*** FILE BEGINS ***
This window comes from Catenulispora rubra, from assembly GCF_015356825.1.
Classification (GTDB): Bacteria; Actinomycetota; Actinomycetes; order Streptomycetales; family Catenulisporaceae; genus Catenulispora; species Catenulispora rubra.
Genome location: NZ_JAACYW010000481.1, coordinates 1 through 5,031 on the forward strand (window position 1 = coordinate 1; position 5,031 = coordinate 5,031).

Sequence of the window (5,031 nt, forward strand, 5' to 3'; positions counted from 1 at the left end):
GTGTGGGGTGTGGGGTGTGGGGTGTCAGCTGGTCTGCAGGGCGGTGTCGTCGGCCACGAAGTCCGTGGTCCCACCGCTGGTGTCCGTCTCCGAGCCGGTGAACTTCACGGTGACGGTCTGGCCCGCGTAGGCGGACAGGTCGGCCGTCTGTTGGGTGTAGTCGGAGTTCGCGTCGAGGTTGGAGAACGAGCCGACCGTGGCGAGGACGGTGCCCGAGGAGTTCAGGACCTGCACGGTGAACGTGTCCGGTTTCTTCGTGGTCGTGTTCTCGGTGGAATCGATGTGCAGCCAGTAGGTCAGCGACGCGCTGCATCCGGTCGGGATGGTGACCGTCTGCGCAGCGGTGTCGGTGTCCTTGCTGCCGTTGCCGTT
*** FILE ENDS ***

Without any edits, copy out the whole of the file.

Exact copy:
This window comes from Catenulispora rubra, from assembly GCF_015356825.1.
Classification (GTDB): Bacteria; Actinomycetota; Actinomycetes; order Streptomycetales; family Catenulisporaceae; genus Catenulispora; species Catenulispora rubra.
Genome location: NZ_JAACYW010000481.1, coordinates 1 through 5,031 on the forward strand (window position 1 = coordinate 1; position 5,031 = coordinate 5,031).

Sequence of the window (5,031 nt, forward strand, 5' to 3'; positions counted from 1 at the left end):
GTGTGGGGTGTGGGGTGTGGGGTGTCAGCTGGTCTGCAGGGCGGTGTCGTCGGCCACGAAGTCCGTGGTCCCACCGCTGGTGTCCGTCTCCGAGCCGGTGAACTTCACGGTGACGGTCTGGCCCGCGTAGGCGGACAGGTCGGCCGTCTGTTGGGTGTAGTCGGAGTTCGCGTCGAGGTTGGAGAACGAGCCGACCGTGGCGAGGACGGTGCCCGAGGAGTTCAGGACCTGCACGGTGAACGTGTCCGGTTTCTTCGTGGTCGTGTTCTCGGTGGAATCGATGTGCAGCCAGTAGGTCAGCGACGCGCTGCATCCGGTCGGGATGGTGACCGTCTGCGCAGCGGTGTCGGTGTCCTTGCTGCCGTTGCCGTT